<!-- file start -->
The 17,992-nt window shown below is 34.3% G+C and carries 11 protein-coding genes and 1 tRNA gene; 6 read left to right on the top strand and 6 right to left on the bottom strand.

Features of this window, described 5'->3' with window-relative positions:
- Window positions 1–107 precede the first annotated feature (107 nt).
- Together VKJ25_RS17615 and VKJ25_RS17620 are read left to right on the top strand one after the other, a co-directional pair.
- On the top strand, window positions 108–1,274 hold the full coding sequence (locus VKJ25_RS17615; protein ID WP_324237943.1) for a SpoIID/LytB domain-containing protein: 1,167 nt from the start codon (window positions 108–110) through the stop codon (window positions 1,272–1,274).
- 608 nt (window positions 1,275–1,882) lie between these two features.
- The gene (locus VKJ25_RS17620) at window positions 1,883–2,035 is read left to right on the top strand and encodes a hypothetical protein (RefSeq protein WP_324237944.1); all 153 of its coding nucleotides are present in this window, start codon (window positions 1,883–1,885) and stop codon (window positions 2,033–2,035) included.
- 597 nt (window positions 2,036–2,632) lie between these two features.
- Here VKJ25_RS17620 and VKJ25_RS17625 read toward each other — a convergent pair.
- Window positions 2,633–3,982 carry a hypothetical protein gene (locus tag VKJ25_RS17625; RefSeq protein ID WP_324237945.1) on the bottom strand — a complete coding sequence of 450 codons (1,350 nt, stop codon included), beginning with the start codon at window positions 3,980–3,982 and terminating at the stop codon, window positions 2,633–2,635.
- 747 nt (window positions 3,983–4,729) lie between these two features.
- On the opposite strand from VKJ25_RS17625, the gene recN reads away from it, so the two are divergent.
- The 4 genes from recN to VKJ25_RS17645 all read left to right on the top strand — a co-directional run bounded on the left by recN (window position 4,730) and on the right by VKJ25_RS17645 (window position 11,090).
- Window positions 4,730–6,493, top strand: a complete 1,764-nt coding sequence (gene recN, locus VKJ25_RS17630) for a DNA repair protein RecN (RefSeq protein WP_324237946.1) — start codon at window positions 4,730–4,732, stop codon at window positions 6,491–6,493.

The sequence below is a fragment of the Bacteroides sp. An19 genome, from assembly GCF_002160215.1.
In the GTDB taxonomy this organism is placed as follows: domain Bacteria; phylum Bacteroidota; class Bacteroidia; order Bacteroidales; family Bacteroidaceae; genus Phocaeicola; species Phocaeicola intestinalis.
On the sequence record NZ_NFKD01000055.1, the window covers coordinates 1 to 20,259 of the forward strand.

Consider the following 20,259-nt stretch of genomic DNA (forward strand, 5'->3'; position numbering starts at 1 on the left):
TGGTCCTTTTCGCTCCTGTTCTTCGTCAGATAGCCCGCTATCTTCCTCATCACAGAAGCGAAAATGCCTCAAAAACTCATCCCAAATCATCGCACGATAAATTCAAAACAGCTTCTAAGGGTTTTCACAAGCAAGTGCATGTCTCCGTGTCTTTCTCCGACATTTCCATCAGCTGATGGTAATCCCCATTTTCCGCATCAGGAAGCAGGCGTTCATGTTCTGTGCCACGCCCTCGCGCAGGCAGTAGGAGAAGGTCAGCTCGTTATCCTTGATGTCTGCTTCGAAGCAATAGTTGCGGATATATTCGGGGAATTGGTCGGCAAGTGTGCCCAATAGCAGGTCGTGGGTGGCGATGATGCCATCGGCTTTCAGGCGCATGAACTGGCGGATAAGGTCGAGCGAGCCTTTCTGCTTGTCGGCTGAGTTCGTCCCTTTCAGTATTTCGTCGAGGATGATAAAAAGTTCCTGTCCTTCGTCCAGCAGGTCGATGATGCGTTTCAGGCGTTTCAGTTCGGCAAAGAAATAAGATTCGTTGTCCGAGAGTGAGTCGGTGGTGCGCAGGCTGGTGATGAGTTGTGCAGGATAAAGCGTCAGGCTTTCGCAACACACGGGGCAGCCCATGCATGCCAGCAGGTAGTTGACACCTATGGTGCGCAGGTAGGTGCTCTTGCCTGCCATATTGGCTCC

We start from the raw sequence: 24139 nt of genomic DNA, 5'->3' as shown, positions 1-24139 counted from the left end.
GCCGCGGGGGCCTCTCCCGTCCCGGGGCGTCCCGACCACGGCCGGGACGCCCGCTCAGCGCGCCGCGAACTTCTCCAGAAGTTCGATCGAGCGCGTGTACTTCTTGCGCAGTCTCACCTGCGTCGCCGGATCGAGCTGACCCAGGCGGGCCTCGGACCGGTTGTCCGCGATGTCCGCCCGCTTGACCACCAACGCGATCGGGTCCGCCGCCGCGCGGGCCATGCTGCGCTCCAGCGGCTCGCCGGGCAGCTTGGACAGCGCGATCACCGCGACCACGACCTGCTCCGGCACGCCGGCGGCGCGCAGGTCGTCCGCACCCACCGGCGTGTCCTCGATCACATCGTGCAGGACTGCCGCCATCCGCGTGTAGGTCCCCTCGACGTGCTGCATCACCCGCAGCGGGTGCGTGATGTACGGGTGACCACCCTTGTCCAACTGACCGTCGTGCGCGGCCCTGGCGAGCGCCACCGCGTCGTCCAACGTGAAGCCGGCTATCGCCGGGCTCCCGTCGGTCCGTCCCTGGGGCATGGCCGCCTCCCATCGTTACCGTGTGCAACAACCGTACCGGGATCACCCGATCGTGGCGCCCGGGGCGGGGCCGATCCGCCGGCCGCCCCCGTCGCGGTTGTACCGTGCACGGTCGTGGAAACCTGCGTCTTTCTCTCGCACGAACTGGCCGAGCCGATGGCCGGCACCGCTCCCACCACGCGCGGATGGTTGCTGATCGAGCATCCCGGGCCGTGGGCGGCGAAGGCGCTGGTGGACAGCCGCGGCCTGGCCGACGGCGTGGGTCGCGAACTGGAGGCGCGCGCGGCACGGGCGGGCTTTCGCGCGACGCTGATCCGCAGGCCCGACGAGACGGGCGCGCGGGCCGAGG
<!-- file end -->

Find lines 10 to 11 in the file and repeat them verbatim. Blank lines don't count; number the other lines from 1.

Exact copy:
- Window positions 2,633–3,982 carry a hypothetical protein gene (locus tag VKJ25_RS17625; RefSeq protein ID WP_324237945.1) on the bottom strand — a complete coding sequence of 450 codons (1,350 nt, stop codon included), beginning with the start codon at window positions 3,980–3,982 and terminating at the stop codon, window positions 2,633–2,635.
- 747 nt (window positions 3,983–4,729) lie between these two features.